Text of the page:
We also have further interesting statements that came out in court such as Naylor claiming it was "not my problem" to test the lights once they were live and that it was the responsibility of the National Inspection Council (effectively NICEIC) to have undertaken testing organised by the pub's management.

That doesn't read right, so I assume what he's saying there is that Bearman should have got an accredited electrician in to undertake testing and commissioning, which is correct, as NICEIC don't themselves do this work.

Naylor admitted he should have checked the distribution board was earthed, but I think this passage says it all...


To simply trust that a critical safety feature is in place four years later on a site that is improperly maintained, hasn't been inspected anytime recently, is owned by a guy who seems to lack understanding of what he's meddling with and where it looks like it was installed shoddily in the first place is rather pushing it. It's like hiring a car to someone without it having an MOT or any servicing or maintenance for years and trusting the brakes will work in an emergency stop; it's a hell of a leap-of-faith to make when somebody else's life may be depending on it.

Further updates:

Sentencing was today (15/04/21) passed on Bearman and Naylor who each received prison terms of nine years and twelve months respectively. Considering his guilty plea and apparent remorse, Bearman's sentence was reduced by fifteen percent with nothing added for the theft of electricity. The reports suggest Bearman took the consequences of his actions pretty hard as he had been friends with Harvey's parents and knew the lad well. While that doesn't absolve him of any guilt for the cavalier attitude he had for the safety of his customers, staff and tenants, it does add to the overall human tragedy of all this. But, of the living, it's Harvey's parents we should reserve our sympathies for along with his baby brother who will grow up without ever knowing Harvey. As his father said in court, "The day Harvey died he woke up happy and beautiful. At the end of that day, he was dead. It was so sudden we didn’t get time to say final words, to say goodbye".

Bearman's a fool who, despite claims of being an electrican himself, was either ignorant of the dangers of his meddling or he just didn't care, however Bearman's job was that of pub landlord; it was Naylor who was brought in as an experienced electrician and who charged a rate befitting such for a number of weeks. Naylor should have recognised the basic dangers and regulatory non-compliances which he otherwise missed entirely or turned a blind eye to. As the supposed expert on site, I feel Naylor was just as guilty as Bearman and should have received no lesser a sentence. He did nothing to alert anyone to the risks present on site, he simply proceeded with his work, took the money and left people using the building to live in, work in and visit for leisure.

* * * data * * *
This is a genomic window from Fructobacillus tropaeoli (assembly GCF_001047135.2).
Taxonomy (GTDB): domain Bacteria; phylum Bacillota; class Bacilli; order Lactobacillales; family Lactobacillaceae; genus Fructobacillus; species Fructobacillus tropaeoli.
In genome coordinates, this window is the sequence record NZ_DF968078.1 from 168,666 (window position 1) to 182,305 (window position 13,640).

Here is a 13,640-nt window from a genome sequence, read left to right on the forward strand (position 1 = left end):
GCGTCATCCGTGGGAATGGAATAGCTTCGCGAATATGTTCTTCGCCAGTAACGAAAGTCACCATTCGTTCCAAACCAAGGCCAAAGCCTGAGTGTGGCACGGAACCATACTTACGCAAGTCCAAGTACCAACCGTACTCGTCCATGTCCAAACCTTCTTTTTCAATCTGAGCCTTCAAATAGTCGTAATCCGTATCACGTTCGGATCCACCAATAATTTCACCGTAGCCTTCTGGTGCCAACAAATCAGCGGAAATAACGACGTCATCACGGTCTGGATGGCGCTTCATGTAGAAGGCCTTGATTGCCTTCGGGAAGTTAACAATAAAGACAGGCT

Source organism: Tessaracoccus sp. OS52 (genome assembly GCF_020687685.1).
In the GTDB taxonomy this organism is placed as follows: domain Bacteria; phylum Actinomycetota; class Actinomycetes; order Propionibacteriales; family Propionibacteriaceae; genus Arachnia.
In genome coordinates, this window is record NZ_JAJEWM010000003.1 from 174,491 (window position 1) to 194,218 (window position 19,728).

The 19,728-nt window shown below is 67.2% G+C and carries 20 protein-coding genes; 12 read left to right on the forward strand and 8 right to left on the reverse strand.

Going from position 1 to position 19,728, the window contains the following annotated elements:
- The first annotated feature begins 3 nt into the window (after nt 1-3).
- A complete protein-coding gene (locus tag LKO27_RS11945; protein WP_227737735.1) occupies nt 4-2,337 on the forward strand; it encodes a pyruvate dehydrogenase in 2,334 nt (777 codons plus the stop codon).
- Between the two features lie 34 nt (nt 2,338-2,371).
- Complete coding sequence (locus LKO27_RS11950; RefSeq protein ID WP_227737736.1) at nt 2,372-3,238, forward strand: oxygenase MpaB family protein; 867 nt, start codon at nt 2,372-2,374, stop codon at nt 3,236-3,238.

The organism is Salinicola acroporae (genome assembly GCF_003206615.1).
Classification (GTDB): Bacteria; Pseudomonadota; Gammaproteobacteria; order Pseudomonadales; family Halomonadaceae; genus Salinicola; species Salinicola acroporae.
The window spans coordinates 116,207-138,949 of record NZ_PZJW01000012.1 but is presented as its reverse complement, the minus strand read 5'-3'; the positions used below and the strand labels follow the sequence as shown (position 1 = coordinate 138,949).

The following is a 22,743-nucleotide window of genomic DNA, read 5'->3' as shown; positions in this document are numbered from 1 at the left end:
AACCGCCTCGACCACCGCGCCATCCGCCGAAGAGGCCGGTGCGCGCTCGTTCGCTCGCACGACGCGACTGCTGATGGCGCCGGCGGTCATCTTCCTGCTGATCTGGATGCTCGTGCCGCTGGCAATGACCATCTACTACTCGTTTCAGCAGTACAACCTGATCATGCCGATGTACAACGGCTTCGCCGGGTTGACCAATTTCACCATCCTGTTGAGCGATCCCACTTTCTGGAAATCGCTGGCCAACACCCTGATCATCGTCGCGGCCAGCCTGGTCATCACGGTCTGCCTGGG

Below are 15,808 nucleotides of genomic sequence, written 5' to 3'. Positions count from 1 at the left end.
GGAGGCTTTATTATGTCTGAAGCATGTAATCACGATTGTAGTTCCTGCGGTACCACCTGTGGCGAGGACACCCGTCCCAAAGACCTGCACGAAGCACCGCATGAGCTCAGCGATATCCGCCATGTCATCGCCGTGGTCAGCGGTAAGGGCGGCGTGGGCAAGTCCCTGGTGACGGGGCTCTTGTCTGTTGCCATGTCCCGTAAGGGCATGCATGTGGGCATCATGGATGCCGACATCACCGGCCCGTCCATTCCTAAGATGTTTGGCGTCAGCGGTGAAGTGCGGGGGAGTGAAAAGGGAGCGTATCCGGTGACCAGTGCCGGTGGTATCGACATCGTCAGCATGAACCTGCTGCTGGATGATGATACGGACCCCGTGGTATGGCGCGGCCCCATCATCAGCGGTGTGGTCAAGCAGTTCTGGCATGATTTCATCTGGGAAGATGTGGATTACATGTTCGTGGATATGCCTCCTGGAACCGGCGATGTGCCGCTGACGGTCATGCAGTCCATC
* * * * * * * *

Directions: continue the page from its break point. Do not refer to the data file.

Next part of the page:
At least Bearman put his hands up at the beginning. Naylor seems to have denied culpability throughout and his defence barrister argued for a suspended sentence pending an appeal. It looks like Naylor is still fighting his corner which can only serve to drag things on for Harvey's parents. Frankly, twelve months isn't enough for the part he played it seems to me, and no doubt he'll be out in time to enjoy a comfortable Christmas... which Harvey's parents won't get.


Naylor's appeal to have his sentence reduced was rejected on 9th June 2021. The following is from the Lancashire Telegraph website and describes Lord Justice Haddon-Cave's response to Naylor's defence that his sentence was "manifestly excessive for a 74-year-old with no previous convictions"...


Naylor's machinations in trying to reduce a sentence that was arguably already lenient considering the consequences of what can only be described in the best, most generous terms as his 'inaction' merely served to put Harvey's family through unnecessary anguish and to waste the court's time.


This article, prior to the later updates, is also available in video form, see for supported video platforms.

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Much of the content credited to sources such as The Romsey Advertiser come from the Press Association and can be found verbatim across multiple sources such as ITV News.